This March 2010 photo shows the view from Dead Dog Hill at Wrangell-St. Elias National Park and Preserve. (Courtesy Photo / Bryan Petrtyl, National Park Service)

This March 2010 photo shows the view from Dead Dog Hill at Wrangell-St. Elias National Park and Preserve. (Courtesy Photo / Bryan Petrtyl, National Park Service)

Hunter killed by bear in national park

National Park Service says the mauling happened Sunday.

  • Tuesday, September 22, 2020 7:33pm
  • News

A hunter died after being mauled by a grizzly bear in Wrangell-St. Elias National Park and Preserve on Sunday, the National Park Service announced.

The hunter, whose identity is being withheld pending investigation, was on a 10-day moose hunt with a friend near the Chisana River drainage at the time of the attack, the agency said in a news release.

The incident is the first known bear mauling fatality recorded in Wrangell-St. Elias National Park and Preserve since the park was established in 1980, according to the National Park Service. The service encouraged visitors to be bear aware when traveling in the backcountry and take precautions such as carrying bear spray and using bear-resistant food containers. The park also encourages hunters to read Bear Safety for Hunters located on the ADF&G website: http://www.adfg.alaska.gov/index.cfm?adfg=hunting.bearsafety.

• Contact the Juneau Empire newsroom at(907)308-4895.

More in News

The Coast Guard Cutter Polar Star (WAGB-10) is in the fast Ice Jan. 2, 2020, approximately 20 miles north of McMurdo Station, Antarctica. (Senior Chief Petty Officer NyxoLyno Cangemi / USCG)
Coast Guard heavy icebreaker retasked for Arctic deployment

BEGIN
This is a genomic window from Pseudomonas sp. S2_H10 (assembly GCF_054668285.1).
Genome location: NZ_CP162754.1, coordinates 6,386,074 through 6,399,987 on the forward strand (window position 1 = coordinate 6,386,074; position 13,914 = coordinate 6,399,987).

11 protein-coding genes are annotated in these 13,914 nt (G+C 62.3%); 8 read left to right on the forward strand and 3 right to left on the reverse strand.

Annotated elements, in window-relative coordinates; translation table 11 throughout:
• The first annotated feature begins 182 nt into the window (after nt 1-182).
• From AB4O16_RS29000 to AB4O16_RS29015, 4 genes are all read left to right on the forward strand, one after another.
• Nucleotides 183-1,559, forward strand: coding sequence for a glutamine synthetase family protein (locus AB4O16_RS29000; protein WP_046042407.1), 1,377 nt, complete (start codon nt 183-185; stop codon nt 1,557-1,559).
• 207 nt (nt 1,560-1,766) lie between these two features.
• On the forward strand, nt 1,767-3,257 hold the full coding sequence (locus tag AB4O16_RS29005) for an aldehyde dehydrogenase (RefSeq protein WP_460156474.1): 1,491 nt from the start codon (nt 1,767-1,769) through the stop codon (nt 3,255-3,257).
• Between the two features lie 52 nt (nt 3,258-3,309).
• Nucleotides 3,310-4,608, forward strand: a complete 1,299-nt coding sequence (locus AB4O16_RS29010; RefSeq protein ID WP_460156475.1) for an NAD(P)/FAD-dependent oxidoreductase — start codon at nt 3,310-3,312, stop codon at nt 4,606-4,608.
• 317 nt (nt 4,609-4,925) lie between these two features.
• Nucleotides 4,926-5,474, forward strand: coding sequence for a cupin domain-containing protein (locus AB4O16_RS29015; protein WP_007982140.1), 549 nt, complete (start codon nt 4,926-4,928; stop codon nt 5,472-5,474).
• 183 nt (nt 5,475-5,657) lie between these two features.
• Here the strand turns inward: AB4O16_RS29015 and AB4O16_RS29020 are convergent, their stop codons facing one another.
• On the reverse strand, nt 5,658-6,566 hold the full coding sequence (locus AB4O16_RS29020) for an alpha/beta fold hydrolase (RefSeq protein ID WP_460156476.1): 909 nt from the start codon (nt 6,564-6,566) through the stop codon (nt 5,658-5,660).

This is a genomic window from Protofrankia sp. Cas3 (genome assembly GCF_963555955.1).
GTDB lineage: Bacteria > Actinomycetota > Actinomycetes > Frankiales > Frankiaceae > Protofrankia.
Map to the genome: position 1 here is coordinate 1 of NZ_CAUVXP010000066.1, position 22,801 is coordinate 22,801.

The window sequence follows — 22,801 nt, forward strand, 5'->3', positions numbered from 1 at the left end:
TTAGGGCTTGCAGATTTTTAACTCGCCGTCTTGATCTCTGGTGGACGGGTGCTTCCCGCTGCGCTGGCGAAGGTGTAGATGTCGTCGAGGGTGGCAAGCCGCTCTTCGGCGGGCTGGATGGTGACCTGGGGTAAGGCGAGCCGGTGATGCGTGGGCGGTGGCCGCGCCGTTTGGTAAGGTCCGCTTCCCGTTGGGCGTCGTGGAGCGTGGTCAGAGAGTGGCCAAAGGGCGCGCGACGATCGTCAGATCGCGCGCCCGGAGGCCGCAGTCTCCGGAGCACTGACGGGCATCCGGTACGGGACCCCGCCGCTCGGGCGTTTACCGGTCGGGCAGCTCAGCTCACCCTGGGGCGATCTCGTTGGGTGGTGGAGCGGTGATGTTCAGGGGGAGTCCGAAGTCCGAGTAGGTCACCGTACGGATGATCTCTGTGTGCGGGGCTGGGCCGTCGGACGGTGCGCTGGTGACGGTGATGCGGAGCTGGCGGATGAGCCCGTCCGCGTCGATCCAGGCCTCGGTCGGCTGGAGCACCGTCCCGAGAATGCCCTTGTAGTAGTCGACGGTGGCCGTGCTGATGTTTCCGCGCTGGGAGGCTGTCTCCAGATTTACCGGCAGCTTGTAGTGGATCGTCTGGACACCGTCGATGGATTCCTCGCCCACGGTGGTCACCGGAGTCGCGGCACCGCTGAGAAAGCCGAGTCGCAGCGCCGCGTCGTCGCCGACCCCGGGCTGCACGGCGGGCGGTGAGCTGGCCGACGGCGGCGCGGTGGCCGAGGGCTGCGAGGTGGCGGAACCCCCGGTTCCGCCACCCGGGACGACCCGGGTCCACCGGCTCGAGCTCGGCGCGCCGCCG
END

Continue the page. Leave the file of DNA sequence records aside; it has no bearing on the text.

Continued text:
The ship typically spends these months breaking trail to McMurdo Station in Antarctica.

This 2020 electron microscope image provided by the National Institute of Allergy and Infectious Diseases - Rocky Mountain Laboratories shows SARS-CoV-2 virus particles which causes COVID-19, isolated from a patient in the U.S., emerging from the surface of cells cultured in a lab. On Monday, Oct. 5, 2020, the top U.S. public health agency said that coronavirus can spread greater distances through the air than 6 feet, particularly in poorly ventilated and enclosed spaces. But agency officials continued to say such spread is uncommon, and current social distancing guidelines still make sense. (NIAID-RML via AP)
COVID at a glance

The most recent state and local numbers.

This July 17, 2017 photo shows the Governor’s Mansion. The Calhoun Avenue residence will be open for trick-or-treaters the evening of Saturday, Oct. 31. (Michael Penn / Juneau Empire File)
Governor’s Mansion to open for trick-or-treaters

“Not even a global pandemic could stop this spooky-fun event!”

This 2020 electron microscope image made available by the National Institute of Allergy and Infectious Diseases shows a Novel Coronavirus SARS-CoV-2 particle isolated from a patient, in a laboratory in Fort Detrick, Md. Coronaviruses, including the newest one, are named for the spikes that cover their outer surface like a crown, or corona in Latin. Using those club-shaped spikes, the virus latches on to the outer wall of a human cell, invades it and replicates, creating viruses to hijack more cells. (NIAID / NIH)
CBJ reports 26 new COVID-19 cases

None are in the homeless population.

Blank Unemployment Benefits formq
State cites tech woes for delay in increased jobless aid

Payments had been expected this week.

The Juneau Police Department, March 20, 2020. (Michael S. Lockett | Juneau Empire)
This is a police car.  It has always been a police car.
Police calls for Friday, Oct. 30, 2020

This report contains public information from law enforcement and public safety agencies.

Most Read